On September 6, 1620, 102 passengers left England on the Mayflower and two other vessels bound for the “New World.” After over two months of braving the elements on the raging sea, the weary group began making hasty shelters on their new land. But the Pilgrims were unprepared for that first harsh winter. Nearly half of them died before the spring of 1621.
Nonetheless, the remaining Pilgrims persevered. They learned how to fish and hunt from the Wampanoag tribe. They planted and harvested crops in the summer and fall of 1621. As an expression of thanks to God, the colonists hosted a three day feast and festival in December 1621, which is commonly thought of as the first Thanksgiving.
I admire the Pilgrims for their resolve and faith in God. Imagine if we were part of their group. I speculate that the Pilgrims reflected upon the perils of that first year, and realized God’s goodness and grace in keeping them alive. Nonetheless, over half of them were dead, and it was obviously a difficult year for the survivors—physically and emotionally. If I were one of those Pilgrims, would I truly be thankful in December of 1621?
President Abraham Lincoln was the first U.S. president to declare a National Day of Thanksgiving for the last Thursday in November of 1863. Nearly 250 years after the Pilgrims celebrated the first Thanksgiving, President Lincoln asked a divided nation to give thanks to God. Lincoln made this declaration shortly after visiting Gettysburg Battlefield, and delivering the Gettysburg Address. In July of 1863, around 60,000 Americans died in that three-day battle. Americans in the North and South were grieving and fearful of the future. The country was torn apart by war. Would I truly be thankful in November of 1863?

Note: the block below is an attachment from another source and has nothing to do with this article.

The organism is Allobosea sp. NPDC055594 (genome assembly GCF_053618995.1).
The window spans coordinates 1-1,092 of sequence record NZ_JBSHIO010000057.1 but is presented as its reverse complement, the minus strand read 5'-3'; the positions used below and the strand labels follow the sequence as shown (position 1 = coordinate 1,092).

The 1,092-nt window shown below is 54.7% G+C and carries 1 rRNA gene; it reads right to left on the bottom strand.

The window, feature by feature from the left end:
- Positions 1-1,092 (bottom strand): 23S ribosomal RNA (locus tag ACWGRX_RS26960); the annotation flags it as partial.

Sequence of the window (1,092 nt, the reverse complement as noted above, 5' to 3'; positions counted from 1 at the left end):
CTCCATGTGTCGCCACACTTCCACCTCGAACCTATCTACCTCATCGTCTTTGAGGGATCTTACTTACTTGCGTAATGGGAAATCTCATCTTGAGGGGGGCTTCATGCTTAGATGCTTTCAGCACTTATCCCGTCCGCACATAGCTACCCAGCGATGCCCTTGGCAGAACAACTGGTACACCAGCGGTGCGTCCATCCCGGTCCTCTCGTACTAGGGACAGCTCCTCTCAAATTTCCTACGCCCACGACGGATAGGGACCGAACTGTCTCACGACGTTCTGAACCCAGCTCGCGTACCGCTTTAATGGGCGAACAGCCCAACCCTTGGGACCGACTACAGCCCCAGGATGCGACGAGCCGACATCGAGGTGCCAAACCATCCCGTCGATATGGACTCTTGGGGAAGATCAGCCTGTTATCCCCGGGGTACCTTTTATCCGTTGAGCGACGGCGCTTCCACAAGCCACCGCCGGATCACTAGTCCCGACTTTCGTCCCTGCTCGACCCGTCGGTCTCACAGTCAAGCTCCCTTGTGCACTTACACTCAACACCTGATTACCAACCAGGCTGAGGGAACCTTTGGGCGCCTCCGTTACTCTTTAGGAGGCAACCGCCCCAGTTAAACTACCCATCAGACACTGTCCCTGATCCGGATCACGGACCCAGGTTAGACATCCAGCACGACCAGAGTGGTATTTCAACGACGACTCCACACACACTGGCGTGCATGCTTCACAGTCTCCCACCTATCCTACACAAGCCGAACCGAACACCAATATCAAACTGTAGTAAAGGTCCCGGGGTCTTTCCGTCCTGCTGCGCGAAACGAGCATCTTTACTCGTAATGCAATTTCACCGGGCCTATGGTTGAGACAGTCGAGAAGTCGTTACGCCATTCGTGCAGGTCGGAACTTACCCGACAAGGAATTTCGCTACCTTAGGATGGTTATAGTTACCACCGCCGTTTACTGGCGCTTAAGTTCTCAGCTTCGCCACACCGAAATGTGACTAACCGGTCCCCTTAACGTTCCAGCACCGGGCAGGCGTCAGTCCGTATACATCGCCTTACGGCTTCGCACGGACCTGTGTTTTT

In his first letter to Christians in the Greek city of Thessalonica, the Apostle Paul wrote, “Give thanks in all circumstances, for this is God’s will for you in Christ Jesus” (1 Thessalonians 5:18). This command is challenging! Nonetheless, thankfulness is a defining mark of followers of Jesus Christ.
The Pilgrims gave thanks after a very difficult year. Abraham Lincoln urged Americans to give thanks during the Civil War. Many of these men and women from our past were people of faith in Jesus Christ. Such faith is necessary to give thanks no matter what we have experienced. This is why Paul wrote to give thanks, for “this is God’s will for you in Christ Jesus.” A real and redeeming relationship with God through Jesus Christ is necessary to truly be thankful to the one true God.
God invites all of us to give thanks to Him. Admittedly, our lives can be very difficult at times, but through sincerely following Jesus, we can learn to be thankful. We are blessed—both in this life and with eternal life with God; therefore, giving thanks is always possible. Let us always give thanks “inChrist Jesus.”